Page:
NEW YORK–(ENEWSPF)–17 December 2010 – Even as Pakistanis displaced by the devastating floods that hit their country this year continue streaming back to their homes, many of them destroyed by the deluge, the United Nations and its partners warned today that humanitarian needs remain enormous amid dwindling resources.
“Under-funding remains a challenge,” the UN Office for the Coordination of Humanitarian Affairs (OCHA) said in an update, warning that with the food cluster facing a $237 million shortfall, food aid could run out next month, unless further contributions are received.
The shelter cluster has reported that emergency shelter materials have been distributed to 47 per cent of the estimated number of people whose homes were damaged or destroyed, but agencies will be unable to provide early recovery shelter to an estimated 800,000 homeless households.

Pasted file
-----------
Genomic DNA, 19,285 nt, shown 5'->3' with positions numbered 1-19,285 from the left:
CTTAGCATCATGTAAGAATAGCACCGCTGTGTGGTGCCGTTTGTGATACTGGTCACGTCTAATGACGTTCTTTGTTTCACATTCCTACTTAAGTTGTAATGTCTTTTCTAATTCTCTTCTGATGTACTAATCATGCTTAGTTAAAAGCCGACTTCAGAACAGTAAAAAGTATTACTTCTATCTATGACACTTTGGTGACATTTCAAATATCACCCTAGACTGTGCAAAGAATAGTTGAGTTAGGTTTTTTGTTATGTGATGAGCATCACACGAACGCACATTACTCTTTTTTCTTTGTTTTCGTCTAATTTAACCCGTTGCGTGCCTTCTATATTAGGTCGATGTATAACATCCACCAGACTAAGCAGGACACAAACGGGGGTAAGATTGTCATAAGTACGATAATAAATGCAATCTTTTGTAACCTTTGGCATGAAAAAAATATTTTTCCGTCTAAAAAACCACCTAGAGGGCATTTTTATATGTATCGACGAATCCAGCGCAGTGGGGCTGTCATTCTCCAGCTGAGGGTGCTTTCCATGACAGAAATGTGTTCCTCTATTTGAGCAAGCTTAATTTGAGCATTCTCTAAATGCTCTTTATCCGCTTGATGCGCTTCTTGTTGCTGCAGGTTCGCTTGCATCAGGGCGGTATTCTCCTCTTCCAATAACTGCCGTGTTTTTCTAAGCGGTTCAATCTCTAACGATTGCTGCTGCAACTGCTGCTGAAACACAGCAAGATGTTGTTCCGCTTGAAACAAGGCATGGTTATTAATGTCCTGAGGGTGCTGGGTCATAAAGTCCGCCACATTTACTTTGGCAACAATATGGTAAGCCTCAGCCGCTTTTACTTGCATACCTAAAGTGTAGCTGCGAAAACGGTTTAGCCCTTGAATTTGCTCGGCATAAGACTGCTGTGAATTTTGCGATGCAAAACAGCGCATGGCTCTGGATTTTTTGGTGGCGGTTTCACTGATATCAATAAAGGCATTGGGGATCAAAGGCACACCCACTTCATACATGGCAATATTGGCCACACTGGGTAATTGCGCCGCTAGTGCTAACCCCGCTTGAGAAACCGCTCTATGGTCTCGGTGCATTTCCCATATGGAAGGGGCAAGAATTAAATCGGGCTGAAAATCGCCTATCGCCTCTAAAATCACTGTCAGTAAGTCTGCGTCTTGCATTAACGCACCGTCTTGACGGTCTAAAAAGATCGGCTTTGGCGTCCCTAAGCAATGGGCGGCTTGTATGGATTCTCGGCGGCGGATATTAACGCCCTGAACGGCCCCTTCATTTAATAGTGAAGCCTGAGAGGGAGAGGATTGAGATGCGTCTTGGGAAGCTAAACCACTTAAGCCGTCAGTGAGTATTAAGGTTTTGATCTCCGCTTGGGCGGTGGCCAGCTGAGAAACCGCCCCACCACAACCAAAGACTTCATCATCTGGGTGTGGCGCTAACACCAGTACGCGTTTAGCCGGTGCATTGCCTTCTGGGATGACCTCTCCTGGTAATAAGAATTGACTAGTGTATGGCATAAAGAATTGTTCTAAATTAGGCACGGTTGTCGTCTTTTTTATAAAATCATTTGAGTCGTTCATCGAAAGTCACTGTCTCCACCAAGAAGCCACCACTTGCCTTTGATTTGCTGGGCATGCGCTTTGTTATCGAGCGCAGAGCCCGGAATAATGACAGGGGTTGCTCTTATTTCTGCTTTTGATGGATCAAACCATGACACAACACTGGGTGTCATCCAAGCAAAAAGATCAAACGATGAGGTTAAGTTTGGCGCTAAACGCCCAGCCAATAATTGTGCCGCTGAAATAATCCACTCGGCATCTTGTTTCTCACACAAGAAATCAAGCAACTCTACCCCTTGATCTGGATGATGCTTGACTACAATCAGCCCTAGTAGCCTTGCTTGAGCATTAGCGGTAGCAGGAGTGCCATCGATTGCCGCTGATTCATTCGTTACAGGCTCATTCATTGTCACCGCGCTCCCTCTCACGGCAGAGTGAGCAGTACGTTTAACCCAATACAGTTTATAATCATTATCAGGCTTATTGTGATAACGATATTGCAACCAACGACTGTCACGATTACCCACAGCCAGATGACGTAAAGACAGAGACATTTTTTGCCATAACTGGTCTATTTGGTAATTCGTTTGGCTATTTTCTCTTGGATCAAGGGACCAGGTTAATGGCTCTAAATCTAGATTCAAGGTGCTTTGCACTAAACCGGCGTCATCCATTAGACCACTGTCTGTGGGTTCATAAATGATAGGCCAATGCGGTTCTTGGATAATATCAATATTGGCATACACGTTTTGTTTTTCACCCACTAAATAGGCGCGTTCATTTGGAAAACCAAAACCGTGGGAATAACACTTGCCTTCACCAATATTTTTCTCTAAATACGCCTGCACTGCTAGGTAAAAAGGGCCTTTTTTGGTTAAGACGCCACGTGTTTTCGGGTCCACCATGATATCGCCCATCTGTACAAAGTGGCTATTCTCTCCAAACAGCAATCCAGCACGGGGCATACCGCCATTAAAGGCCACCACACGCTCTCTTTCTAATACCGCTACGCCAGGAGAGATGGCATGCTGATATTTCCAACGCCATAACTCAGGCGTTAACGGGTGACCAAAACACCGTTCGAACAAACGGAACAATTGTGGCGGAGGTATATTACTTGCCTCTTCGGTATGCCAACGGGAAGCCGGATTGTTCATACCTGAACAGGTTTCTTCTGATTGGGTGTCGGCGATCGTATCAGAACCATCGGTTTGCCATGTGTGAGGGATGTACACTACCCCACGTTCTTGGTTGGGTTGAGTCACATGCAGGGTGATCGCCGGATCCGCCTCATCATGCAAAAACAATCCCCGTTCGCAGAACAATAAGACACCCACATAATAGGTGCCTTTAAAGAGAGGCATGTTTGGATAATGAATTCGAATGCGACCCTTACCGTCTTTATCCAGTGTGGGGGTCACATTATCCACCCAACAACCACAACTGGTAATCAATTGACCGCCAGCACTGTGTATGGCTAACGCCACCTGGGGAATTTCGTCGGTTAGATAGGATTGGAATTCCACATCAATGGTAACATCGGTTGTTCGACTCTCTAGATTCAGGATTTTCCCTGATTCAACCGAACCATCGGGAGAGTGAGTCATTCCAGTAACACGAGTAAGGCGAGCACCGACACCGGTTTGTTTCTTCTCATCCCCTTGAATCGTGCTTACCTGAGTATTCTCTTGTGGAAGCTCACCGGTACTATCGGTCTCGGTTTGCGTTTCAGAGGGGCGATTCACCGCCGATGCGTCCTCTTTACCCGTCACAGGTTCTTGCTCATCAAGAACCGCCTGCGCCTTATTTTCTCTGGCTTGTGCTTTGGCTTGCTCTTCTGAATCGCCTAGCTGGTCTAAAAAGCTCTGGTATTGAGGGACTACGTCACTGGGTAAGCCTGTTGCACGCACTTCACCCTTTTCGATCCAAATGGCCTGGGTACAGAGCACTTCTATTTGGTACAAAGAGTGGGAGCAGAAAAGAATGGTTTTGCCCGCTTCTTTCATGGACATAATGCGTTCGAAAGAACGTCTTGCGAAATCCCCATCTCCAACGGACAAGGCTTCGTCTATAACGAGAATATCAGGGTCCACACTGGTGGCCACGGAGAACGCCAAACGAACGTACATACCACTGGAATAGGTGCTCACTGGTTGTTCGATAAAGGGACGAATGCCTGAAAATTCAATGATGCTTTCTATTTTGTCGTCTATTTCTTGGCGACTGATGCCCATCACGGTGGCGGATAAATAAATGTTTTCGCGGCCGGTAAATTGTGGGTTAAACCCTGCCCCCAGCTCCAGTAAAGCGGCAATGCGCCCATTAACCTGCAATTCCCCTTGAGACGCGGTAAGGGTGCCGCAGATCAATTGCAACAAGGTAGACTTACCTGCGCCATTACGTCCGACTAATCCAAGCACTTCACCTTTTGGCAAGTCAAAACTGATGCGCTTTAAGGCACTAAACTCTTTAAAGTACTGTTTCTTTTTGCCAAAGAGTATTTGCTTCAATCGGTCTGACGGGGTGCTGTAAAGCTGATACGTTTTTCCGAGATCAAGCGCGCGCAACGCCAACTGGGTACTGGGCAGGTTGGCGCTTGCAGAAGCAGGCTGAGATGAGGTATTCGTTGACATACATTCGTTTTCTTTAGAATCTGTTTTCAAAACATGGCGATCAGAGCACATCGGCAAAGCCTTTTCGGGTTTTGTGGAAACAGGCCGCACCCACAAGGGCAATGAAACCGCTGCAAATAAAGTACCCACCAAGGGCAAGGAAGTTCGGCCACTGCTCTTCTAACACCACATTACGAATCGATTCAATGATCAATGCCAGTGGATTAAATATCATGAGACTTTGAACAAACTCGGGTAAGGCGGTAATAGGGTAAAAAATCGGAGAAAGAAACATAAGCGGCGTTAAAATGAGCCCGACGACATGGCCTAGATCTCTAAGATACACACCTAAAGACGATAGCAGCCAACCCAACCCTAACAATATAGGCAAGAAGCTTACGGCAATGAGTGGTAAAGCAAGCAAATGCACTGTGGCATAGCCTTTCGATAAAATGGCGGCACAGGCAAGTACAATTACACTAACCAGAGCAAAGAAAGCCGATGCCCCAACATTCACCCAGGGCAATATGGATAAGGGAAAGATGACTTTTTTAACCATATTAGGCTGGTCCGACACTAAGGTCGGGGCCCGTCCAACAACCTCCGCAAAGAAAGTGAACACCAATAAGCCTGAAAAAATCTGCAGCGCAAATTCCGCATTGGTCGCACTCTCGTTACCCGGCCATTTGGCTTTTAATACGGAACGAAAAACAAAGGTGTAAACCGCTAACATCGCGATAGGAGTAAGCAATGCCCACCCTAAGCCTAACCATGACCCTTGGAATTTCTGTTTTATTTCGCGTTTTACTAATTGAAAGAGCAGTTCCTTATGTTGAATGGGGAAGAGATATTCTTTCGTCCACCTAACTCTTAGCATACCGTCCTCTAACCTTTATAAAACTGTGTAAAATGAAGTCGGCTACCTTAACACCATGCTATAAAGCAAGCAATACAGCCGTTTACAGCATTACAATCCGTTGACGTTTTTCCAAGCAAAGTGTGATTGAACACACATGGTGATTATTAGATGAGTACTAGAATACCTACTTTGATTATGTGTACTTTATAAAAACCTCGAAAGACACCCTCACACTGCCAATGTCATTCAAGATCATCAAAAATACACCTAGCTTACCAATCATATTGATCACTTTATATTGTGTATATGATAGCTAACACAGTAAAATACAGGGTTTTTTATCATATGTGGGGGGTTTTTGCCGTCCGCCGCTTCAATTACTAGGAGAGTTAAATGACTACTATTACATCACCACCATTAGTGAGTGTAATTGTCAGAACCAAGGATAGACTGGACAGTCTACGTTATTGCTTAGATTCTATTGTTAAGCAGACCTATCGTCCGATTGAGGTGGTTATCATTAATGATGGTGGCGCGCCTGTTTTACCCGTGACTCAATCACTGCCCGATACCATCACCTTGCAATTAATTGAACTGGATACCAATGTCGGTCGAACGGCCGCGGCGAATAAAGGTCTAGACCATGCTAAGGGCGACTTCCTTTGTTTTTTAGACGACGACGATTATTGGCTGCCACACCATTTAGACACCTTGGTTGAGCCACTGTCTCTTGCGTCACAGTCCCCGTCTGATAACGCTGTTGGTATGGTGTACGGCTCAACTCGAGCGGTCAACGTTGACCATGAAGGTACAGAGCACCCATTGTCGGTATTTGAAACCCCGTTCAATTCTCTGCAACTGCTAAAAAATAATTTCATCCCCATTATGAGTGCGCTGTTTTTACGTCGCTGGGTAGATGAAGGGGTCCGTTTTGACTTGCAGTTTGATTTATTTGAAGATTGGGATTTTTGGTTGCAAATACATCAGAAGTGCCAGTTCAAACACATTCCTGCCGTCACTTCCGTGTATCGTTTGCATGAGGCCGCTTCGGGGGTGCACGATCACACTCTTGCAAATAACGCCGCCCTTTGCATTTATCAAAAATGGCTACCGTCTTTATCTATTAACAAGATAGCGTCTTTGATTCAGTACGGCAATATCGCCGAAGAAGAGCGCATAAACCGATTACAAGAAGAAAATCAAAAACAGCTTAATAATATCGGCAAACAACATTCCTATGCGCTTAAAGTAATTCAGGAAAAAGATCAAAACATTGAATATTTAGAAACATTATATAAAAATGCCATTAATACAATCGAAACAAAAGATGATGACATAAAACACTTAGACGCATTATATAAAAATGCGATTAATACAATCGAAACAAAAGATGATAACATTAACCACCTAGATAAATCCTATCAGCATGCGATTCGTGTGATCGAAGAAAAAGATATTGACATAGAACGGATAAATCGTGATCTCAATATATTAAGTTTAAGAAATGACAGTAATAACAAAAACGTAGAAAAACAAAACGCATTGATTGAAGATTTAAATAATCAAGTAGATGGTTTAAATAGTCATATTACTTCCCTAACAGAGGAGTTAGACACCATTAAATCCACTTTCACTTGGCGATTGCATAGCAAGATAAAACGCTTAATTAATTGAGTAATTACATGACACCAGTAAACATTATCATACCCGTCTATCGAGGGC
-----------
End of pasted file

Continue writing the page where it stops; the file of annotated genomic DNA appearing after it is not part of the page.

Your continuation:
In Sindh, people have continued to return to their villages as the flood waters recede and access improves, but some areas remain under water. Of the 4,800 camps for internally displaced persons (IDPs) identified in October, 325 are still open, accommodating roughly 130,000 people. There are, however, newly established camps or secondary displacement sites that have sprung up in areas of return, according to OCHA.
In Balochistan province, receding water has enabled people to move out of camps in several districts, but more than 4,300 families remain in camps.
With temperatures continuing to fall rapidly across the country, thousands of flood-affected households remain in need of “winterised” shelter and medical aid.
In Khyber Pakhtunkhwa (KPK) province, the return of those displaced by conflict in the Federally Administered Tribal Areas (FATA) continues, but an estimated 170,000 families are unable to go back to FATA because of insecurity.
More than half a million vulnerable farming families affected by floods in KPK, Punjab and Balochistan have received seeds and fertilizers, OCHA said.
Floods that hit Pakistan following the onset on the monsoon rainfall in late July created one of the largest humanitarian crises the UN and its humanitarian partners have ever responded to.
The disaster claimed some 2,000 lives and left over 20 million others homeless and at risk of malnutrition and diseases. Millions lost livelihoods as flood waters swamped villages, towns and crops from north to south, damaging or destroying nearly 1.9 million homes.